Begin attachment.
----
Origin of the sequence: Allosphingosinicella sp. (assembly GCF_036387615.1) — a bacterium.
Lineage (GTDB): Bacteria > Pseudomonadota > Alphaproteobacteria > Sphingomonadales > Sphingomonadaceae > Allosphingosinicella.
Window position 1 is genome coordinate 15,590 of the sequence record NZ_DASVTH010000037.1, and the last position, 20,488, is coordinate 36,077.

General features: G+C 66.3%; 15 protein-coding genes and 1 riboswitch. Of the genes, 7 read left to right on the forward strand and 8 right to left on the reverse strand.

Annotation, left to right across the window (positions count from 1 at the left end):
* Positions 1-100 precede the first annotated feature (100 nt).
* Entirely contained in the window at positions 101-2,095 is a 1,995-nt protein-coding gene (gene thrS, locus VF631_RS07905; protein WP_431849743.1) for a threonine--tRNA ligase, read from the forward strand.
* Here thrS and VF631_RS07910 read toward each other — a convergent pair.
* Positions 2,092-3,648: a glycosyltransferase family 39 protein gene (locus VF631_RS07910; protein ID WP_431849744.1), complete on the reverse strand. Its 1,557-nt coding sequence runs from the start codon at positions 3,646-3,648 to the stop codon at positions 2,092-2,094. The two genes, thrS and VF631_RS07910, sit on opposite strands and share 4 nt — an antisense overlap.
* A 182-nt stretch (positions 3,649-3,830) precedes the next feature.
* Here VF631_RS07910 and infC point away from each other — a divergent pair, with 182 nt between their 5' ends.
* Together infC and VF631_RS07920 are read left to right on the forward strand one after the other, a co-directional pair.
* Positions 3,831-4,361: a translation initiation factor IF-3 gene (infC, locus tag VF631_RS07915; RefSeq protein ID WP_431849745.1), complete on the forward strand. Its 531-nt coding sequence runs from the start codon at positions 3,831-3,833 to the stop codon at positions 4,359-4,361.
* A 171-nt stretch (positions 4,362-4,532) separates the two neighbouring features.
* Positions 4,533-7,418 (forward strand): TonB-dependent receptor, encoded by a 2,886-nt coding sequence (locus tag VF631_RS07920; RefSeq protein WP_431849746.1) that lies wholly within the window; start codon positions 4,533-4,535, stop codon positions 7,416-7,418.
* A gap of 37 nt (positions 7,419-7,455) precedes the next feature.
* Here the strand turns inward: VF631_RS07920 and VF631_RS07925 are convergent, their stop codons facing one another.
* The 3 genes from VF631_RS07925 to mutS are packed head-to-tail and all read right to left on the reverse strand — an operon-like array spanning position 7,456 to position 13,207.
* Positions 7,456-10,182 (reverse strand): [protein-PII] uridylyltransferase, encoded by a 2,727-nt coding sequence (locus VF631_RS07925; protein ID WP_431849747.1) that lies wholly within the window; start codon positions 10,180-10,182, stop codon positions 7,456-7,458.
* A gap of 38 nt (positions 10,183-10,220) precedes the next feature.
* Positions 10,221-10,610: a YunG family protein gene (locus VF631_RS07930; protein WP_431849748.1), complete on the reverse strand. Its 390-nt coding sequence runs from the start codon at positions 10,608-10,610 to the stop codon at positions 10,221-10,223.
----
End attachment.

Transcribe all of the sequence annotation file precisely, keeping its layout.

Origin of the sequence: Allosphingosinicella sp. (assembly GCF_036387615.1) — a bacterium.
Lineage (GTDB): Bacteria > Pseudomonadota > Alphaproteobacteria > Sphingomonadales > Sphingomonadaceae > Allosphingosinicella.
Window position 1 is genome coordinate 15,590 of the sequence record NZ_DASVTH010000037.1, and the last position, 20,488, is coordinate 36,077.

General features: G+C 66.3%; 15 protein-coding genes and 1 riboswitch. Of the genes, 7 read left to right on the forward strand and 8 right to left on the reverse strand.

Annotation, left to right across the window (positions count from 1 at the left end):
* Positions 1-100 precede the first annotated feature (100 nt).
* Entirely contained in the window at positions 101-2,095 is a 1,995-nt protein-coding gene (gene thrS, locus VF631_RS07905; protein WP_431849743.1) for a threonine--tRNA ligase, read from the forward strand.
* Here thrS and VF631_RS07910 read toward each other — a convergent pair.
* Positions 2,092-3,648: a glycosyltransferase family 39 protein gene (locus VF631_RS07910; protein ID WP_431849744.1), complete on the reverse strand. Its 1,557-nt coding sequence runs from the start codon at positions 3,646-3,648 to the stop codon at positions 2,092-2,094. The two genes, thrS and VF631_RS07910, sit on opposite strands and share 4 nt — an antisense overlap.
* A 182-nt stretch (positions 3,649-3,830) precedes the next feature.
* Here VF631_RS07910 and infC point away from each other — a divergent pair, with 182 nt between their 5' ends.
* Together infC and VF631_RS07920 are read left to right on the forward strand one after the other, a co-directional pair.
* Positions 3,831-4,361: a translation initiation factor IF-3 gene (infC, locus tag VF631_RS07915; RefSeq protein ID WP_431849745.1), complete on the forward strand. Its 531-nt coding sequence runs from the start codon at positions 3,831-3,833 to the stop codon at positions 4,359-4,361.
* A 171-nt stretch (positions 4,362-4,532) separates the two neighbouring features.
* Positions 4,533-7,418 (forward strand): TonB-dependent receptor, encoded by a 2,886-nt coding sequence (locus tag VF631_RS07920; RefSeq protein WP_431849746.1) that lies wholly within the window; start codon positions 4,533-4,535, stop codon positions 7,416-7,418.
* A gap of 37 nt (positions 7,419-7,455) precedes the next feature.
* Here the strand turns inward: VF631_RS07920 and VF631_RS07925 are convergent, their stop codons facing one another.
* The 3 genes from VF631_RS07925 to mutS are packed head-to-tail and all read right to left on the reverse strand — an operon-like array spanning position 7,456 to position 13,207.
* Positions 7,456-10,182 (reverse strand): [protein-PII] uridylyltransferase, encoded by a 2,727-nt coding sequence (locus VF631_RS07925; protein ID WP_431849747.1) that lies wholly within the window; start codon positions 10,180-10,182, stop codon positions 7,456-7,458.
* A gap of 38 nt (positions 10,183-10,220) precedes the next feature.
* Positions 10,221-10,610: a YunG family protein gene (locus VF631_RS07930; protein WP_431849748.1), complete on the reverse strand. Its 390-nt coding sequence runs from the start codon at positions 10,608-10,610 to the stop codon at positions 10,221-10,223.